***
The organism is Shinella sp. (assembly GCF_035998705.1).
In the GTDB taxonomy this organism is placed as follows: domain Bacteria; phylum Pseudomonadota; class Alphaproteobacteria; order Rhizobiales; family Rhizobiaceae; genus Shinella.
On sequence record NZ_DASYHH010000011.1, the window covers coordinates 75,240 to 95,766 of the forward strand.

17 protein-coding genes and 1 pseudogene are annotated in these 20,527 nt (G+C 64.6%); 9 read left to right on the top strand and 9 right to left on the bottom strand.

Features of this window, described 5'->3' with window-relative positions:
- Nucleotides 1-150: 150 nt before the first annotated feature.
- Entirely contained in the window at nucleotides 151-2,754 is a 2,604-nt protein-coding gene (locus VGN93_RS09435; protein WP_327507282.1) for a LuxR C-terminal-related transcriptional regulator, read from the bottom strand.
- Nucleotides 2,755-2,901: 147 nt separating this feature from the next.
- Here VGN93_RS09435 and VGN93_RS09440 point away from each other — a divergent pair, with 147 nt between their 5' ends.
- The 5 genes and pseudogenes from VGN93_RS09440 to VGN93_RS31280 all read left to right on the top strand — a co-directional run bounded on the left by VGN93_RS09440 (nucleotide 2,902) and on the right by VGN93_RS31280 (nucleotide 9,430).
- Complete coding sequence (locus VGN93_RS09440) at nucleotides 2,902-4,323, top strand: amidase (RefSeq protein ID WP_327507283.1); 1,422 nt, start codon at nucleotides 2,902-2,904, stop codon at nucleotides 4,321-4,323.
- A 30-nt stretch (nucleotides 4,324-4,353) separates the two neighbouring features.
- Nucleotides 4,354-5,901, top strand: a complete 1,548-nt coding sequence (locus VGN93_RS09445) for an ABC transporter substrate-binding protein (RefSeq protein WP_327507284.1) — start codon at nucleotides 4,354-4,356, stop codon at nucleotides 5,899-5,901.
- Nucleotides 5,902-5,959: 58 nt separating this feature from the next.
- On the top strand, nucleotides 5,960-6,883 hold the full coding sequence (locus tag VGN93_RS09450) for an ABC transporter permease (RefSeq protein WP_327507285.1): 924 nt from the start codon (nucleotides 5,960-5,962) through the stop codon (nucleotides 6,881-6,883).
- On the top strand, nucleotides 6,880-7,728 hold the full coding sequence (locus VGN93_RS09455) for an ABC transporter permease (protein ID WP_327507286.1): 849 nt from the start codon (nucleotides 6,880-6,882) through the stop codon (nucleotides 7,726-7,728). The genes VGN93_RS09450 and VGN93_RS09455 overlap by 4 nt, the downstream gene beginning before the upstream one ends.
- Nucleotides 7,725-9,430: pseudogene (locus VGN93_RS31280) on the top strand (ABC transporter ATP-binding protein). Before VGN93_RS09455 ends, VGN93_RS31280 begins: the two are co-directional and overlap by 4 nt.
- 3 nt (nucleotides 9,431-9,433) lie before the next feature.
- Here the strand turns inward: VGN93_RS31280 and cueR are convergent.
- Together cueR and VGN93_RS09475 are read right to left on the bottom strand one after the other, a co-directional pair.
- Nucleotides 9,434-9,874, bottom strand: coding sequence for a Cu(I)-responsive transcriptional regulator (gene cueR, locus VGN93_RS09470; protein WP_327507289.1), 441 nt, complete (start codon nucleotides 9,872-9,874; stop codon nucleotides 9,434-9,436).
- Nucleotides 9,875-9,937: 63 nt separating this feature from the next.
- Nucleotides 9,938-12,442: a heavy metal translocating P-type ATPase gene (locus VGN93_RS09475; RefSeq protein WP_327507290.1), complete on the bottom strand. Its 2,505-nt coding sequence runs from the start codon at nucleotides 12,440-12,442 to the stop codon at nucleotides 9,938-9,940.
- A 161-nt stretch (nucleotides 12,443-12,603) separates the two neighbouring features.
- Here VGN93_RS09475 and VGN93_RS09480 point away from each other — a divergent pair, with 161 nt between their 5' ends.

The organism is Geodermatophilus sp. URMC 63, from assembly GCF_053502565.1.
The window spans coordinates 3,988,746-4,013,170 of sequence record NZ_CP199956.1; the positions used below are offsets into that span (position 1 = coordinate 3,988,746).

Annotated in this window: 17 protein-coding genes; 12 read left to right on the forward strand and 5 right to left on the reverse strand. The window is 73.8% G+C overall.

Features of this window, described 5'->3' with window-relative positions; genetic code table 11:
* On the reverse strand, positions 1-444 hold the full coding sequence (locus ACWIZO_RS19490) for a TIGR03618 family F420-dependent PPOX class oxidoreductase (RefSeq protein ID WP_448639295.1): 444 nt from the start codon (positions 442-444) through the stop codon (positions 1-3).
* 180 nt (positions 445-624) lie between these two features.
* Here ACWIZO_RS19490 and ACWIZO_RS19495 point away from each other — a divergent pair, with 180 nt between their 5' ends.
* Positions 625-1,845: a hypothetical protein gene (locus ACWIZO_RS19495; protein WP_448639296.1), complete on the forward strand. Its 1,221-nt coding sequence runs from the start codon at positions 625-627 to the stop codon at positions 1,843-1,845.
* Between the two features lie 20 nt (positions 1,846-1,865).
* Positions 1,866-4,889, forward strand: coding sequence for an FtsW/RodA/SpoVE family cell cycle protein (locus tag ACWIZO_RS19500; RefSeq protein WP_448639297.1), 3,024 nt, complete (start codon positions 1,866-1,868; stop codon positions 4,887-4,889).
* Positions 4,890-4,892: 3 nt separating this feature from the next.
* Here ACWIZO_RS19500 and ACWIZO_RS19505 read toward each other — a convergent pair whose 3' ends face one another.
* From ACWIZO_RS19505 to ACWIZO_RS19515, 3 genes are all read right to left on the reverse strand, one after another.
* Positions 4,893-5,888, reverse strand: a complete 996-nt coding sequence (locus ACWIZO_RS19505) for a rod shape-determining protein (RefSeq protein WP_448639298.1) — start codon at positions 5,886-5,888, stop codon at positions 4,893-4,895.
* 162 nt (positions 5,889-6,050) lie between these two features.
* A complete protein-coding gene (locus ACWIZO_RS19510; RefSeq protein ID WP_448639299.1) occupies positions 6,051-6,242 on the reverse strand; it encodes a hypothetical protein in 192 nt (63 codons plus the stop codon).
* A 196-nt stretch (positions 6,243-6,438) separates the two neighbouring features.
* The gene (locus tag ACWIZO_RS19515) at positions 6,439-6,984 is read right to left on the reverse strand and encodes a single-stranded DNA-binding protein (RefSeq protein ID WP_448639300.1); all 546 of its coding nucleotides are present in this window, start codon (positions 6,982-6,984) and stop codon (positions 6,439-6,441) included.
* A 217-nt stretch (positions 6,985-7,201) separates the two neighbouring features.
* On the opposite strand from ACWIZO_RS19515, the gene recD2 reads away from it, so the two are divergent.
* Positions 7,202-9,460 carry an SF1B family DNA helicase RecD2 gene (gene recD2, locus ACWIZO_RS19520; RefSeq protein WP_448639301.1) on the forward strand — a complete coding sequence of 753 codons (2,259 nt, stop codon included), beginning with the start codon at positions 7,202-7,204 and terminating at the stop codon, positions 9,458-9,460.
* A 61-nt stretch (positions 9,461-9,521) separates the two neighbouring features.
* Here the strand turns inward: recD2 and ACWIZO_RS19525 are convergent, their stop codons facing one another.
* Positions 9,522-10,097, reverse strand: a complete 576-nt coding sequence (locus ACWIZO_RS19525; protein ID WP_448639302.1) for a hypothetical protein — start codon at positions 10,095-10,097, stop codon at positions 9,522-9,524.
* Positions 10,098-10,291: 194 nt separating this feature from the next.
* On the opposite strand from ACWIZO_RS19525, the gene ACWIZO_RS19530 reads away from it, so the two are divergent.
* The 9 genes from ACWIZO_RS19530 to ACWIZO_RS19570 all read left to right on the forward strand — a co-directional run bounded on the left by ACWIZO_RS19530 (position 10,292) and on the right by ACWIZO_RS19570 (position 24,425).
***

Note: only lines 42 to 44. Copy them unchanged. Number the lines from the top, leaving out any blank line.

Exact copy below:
* A 196-nt stretch (positions 6,243-6,438) separates the two neighbouring features.
* The gene (locus tag ACWIZO_RS19515) at positions 6,439-6,984 is read right to left on the reverse strand and encodes a single-stranded DNA-binding protein (RefSeq protein ID WP_448639300.1); all 546 of its coding nucleotides are present in this window, start codon (positions 6,982-6,984) and stop codon (positions 6,439-6,441) included.
* A 217-nt stretch (positions 6,985-7,201) separates the two neighbouring features.